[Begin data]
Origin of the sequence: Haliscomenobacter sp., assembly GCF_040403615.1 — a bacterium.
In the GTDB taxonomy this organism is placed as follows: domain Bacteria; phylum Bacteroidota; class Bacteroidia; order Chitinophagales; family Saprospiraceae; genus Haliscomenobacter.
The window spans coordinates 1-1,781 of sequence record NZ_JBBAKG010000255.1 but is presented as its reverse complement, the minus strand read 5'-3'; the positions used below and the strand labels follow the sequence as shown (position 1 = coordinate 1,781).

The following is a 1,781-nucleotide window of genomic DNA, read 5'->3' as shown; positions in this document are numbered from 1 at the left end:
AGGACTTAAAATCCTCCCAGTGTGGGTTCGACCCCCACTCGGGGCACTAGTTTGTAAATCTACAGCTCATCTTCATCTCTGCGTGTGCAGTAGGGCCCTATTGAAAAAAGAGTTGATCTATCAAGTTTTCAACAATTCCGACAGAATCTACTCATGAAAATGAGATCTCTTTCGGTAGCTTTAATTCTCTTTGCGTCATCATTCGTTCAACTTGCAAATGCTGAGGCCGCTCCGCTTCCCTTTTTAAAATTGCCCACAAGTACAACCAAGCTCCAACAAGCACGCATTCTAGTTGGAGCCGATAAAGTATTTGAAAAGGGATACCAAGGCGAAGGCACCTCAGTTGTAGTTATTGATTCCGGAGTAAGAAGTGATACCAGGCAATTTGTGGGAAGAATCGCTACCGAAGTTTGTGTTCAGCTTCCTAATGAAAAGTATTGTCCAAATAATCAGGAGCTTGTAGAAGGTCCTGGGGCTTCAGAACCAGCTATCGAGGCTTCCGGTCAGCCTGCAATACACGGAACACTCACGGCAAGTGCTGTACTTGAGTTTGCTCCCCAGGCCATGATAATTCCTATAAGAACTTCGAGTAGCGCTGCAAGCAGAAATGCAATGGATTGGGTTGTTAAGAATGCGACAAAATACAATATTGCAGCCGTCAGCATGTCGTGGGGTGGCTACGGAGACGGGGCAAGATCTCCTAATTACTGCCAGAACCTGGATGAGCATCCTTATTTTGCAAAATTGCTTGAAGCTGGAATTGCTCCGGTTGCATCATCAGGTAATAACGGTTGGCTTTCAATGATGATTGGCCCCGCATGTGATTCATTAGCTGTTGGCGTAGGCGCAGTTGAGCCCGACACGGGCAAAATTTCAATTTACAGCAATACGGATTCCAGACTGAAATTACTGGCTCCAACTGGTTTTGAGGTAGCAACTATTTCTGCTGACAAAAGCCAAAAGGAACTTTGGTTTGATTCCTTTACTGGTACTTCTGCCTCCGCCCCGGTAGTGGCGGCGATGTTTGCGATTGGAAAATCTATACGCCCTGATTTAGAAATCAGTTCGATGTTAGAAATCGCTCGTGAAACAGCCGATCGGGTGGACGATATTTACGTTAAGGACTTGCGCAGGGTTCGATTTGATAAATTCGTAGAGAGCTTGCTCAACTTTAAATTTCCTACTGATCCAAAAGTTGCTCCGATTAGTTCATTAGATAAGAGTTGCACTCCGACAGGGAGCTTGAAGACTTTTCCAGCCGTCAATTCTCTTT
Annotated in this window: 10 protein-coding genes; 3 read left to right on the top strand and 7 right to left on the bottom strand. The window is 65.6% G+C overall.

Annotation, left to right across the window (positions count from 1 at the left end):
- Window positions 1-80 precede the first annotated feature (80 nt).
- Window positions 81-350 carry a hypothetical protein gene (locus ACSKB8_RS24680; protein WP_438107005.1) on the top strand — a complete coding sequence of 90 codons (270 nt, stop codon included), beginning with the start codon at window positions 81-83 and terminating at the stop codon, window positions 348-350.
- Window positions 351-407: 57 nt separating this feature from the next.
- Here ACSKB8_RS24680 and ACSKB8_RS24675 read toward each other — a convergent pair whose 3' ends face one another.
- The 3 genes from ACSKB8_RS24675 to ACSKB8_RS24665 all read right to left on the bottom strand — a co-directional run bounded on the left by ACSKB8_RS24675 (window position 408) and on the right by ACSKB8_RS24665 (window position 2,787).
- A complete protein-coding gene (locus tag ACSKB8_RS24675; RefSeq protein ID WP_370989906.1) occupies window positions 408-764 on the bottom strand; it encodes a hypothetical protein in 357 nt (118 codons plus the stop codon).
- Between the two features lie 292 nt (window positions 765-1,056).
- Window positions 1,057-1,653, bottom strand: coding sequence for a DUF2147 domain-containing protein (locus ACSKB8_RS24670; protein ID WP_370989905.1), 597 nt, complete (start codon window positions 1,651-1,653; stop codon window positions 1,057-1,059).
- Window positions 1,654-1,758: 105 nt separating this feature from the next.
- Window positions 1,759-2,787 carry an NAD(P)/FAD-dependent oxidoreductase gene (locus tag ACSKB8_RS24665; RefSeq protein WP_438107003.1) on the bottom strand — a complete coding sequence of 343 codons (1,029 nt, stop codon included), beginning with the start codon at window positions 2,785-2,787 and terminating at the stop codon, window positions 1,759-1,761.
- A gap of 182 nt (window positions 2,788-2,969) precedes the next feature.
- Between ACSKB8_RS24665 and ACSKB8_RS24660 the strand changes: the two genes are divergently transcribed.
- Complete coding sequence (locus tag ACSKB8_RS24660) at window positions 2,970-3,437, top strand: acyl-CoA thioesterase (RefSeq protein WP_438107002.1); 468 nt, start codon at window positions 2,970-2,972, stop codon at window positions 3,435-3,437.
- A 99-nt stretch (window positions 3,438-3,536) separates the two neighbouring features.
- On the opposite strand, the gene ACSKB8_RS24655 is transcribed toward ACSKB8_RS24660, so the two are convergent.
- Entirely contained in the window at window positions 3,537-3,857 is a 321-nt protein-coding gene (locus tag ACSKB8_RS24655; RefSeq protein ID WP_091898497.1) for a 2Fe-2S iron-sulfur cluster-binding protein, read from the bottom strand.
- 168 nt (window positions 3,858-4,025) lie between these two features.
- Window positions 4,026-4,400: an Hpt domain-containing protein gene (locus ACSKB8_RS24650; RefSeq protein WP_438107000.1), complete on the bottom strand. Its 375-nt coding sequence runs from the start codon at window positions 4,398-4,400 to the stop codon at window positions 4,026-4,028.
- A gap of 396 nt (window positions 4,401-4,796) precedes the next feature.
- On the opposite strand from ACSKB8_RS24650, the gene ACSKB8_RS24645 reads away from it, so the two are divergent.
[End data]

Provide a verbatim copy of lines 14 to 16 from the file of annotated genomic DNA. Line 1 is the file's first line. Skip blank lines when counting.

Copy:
- Between the two features lie 292 nt (window positions 765-1,056).
- Window positions 1,057-1,653, bottom strand: coding sequence for a DUF2147 domain-containing protein (locus ACSKB8_RS24670; protein ID WP_370989905.1), 597 nt, complete (start codon window positions 1,651-1,653; stop codon window positions 1,057-1,059).
- Window positions 1,654-1,758: 105 nt separating this feature from the next.